First we need to raise the rear end of the car enough to be able to get under it to remove the sump oil plug bolt and oil filter.  As shown in figure 8, be sure to attach two jack stands in case your hydraulic jack failed while you are under the car. Pull the hand brake before raising the car and be sure to raise the car on a level surface.

Next we need to expose the oil filter. To do this you have to remove one of more panels under the car. In the 6L Diablo the oil filter can be seen by removing one triangular panel by opening one screw (fig 9). However in order to put back this nut and bolt and to better access the filter you really need to remove the nearby panel as well (fig 10).  On a 1999 Diablo the panel is much larger and is held in place by about a dozen screws. 

We then drain the old oil out of the engine. Use a Torex socket wrench to fit into the large screw on the underside of the engine and turn the nut anti-clockwise (fig 11). It may be rather tight use a lever if necessary.   The removed nut and washer as well as the Torex socket is shown in figure 12. (Note the plug is sitting in Mobile I oil bottle cap - may be confusing).  Before you remove the oil plug be sure to have the oil collection pan directly below the engine. Use gloves. Also let the car engine cool down if was recently used. This oil gets hot!  At first the oil gushes out. Allow at least 20 minutes for it all to drain (fig 14). If you are a real purest you can lower the car temporally to make the car level to get the last of it out.  Be sure not to crush your oil collecting pan! Then raise the car again.

Next you need to remove the old oil filter. Using a tool like the one described above screw open the filter. Twist anti-clockwise to open it. When it turns freely be sure to have an oil collecting container directly under it. Again use gloves. There are a lot of treads on the filter so it takes time to screw it out. About one pint of oil will burst out when you remove the filter. Be prepared for it. 

There are probably a number of equivalent new filters you could use. I like to use the one Lamborghini uses. It's a UFI filter (UFI part # 23-110-02). See figures 15 and 16. Other equivalents are FIAAM (#FT4653), FRAM (#PH 2842) or TECNOCAR (#R67). You can order filters over the web. For example at or  Other cars may use different filters. Check your car manual.

In all cases the new filter must be filled with oil before attaching it to the engine. It takes about a pint of oil to fill it.  Then use your finger to smear a film of oil along the rubber gasket on the top of the filter (fig 17). Then screw new filter in place (fig 18). Tighten it up with a tool such as the one shown in figure 7. It does not have to be really tight.

We now need to add new oil to the engine. First replace the oil plug under the engine. Tighten it well but at the same time do not rip the treads. Lower the car and check it is level with a spirit level as shown in figure 19.  Locate the oil filler cap (right hand side of engine) and remove it (fig 20). Surround the area with a towel and add an oil funnel (fig 21).  Locate the oil dip stick (left hand side of engine) and remove it slightly so air can get out of engine sump (fig 22).  For a Diablo you will need to add at least 13 quarts of oil. Let the oil settle for a few minutes and then check oil level on dipstick. The total capacity for the engine (counting the oil in the filter) is about 15 quarts.  After each further quart check the oil level five minutes later. Take care not to overfill. The oil levels should be between the MIN and MAX marks on the dipstick (fig 23).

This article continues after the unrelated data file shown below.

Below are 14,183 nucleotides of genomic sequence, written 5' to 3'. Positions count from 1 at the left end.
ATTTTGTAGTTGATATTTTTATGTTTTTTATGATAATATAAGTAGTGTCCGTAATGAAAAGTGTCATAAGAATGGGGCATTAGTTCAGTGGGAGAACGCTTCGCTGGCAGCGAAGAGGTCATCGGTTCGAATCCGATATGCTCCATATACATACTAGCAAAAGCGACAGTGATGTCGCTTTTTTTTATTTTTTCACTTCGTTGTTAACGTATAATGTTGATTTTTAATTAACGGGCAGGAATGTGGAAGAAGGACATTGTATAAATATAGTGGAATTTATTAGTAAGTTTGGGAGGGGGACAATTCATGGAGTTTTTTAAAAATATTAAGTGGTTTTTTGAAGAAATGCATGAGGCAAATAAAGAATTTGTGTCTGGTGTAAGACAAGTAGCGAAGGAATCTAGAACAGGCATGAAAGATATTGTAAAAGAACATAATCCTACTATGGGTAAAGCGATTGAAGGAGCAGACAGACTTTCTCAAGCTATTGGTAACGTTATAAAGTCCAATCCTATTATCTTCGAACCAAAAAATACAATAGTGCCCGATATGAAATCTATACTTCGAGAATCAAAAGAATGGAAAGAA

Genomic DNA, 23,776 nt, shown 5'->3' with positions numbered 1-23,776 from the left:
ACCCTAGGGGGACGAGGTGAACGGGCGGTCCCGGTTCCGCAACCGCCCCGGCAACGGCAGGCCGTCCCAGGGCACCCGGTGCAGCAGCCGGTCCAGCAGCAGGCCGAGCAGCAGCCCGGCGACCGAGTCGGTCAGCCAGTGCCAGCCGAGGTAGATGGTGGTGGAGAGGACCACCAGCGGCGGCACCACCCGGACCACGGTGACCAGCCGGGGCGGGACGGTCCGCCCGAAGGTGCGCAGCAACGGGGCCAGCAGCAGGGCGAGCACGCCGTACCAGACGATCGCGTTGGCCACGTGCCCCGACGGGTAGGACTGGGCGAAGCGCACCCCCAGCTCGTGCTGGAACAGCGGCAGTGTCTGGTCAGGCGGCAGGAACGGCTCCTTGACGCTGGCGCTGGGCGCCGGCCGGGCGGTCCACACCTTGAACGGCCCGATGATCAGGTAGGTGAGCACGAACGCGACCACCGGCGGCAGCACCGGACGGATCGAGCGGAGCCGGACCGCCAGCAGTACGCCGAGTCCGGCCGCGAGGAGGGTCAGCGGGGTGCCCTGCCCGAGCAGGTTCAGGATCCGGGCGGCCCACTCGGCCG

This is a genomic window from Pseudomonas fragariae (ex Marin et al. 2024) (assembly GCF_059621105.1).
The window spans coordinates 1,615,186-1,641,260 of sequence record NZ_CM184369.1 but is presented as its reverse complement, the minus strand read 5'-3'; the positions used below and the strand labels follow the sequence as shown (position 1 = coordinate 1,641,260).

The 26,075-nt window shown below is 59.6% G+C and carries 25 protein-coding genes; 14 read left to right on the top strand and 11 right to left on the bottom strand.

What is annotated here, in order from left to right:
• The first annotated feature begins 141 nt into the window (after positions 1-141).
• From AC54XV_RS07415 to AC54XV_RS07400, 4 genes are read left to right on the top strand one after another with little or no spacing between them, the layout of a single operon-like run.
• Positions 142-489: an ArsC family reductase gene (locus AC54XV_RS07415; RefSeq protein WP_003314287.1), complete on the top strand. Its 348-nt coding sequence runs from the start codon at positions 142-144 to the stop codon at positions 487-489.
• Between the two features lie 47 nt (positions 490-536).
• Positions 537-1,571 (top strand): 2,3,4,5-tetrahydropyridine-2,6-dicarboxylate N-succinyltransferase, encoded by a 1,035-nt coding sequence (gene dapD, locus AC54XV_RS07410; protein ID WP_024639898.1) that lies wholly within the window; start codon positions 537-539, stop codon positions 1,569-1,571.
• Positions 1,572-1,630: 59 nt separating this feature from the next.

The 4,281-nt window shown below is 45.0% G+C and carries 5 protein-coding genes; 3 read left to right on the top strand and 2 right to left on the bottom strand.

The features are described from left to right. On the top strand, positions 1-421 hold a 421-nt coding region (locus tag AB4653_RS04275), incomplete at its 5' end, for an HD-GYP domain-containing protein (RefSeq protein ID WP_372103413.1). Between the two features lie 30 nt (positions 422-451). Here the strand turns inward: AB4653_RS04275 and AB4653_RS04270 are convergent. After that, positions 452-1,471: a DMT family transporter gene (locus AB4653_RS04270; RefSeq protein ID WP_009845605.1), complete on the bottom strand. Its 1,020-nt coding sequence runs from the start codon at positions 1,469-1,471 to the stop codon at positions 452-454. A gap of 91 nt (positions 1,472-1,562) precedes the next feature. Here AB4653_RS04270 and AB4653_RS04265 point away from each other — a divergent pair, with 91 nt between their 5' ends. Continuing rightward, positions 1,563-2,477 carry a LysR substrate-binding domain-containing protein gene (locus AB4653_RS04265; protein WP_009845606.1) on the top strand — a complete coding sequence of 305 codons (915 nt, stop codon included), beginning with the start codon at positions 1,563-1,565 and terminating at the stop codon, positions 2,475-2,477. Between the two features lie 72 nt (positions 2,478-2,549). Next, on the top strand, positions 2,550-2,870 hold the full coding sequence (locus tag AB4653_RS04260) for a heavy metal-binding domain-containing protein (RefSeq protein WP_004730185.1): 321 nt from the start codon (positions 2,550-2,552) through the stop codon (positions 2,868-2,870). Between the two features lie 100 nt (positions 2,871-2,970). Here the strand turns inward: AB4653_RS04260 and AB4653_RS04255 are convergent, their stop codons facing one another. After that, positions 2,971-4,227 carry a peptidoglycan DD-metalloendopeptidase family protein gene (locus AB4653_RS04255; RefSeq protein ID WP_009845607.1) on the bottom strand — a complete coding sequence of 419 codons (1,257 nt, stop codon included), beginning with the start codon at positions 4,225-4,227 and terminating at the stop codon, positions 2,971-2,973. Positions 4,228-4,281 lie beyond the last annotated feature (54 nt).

Next start the car and let it warm up a about 1200 RPM. When warm check for oil leaks on the floor. If none, rev the engine up briefly to 4000 RPM to increase the oil pressure. Hold for one minute. Then turn off the engine. Raise the car one last time. Check for any oil leaks. If none replace the panels on the car's undersurface. Remember the engine is hot at this stage. Take care. Drive the car on a short local trip. Let it cool down for an hour or two and then do one final check of the oil level. Adjust if necessary.  Your car is good for a few thousand miles at least!



Fig 2. Agip oil as sold in Europe Fig. 3. Oil collection containers

Fig 4  Oil filter removal tool

Fig 5  Oil filter removal tool attached to a filter Fig 6  Oil filter removal tool attached to socket wrench.

Fig 7  Oil filter tightening tool

Fig 8.  Raise car. Note jack stands


Fig 9. Remove panel to expose oil filter. Fig 10. Remove this panel as well
Fig 11. Open Oil drain plug


Fig 13.    Engine oil plug and copper washer Fig 14. Oil draining into collecting basin
Fig 15. New UFI oil filter


Fig 16.  New UFI Oil filter Fig 17. Cover rubber gasket with oil
Fig 18. New filter installed Fig 19. Check car engine is level


Fig 20. Open oil filler cap.
Fig 21. Add funnel and towel Fig 22.  Remove oil dip stick Fig 23. Check oil level.


This page was last modified on 03/12/2014

This page was last modified on 09/06/2014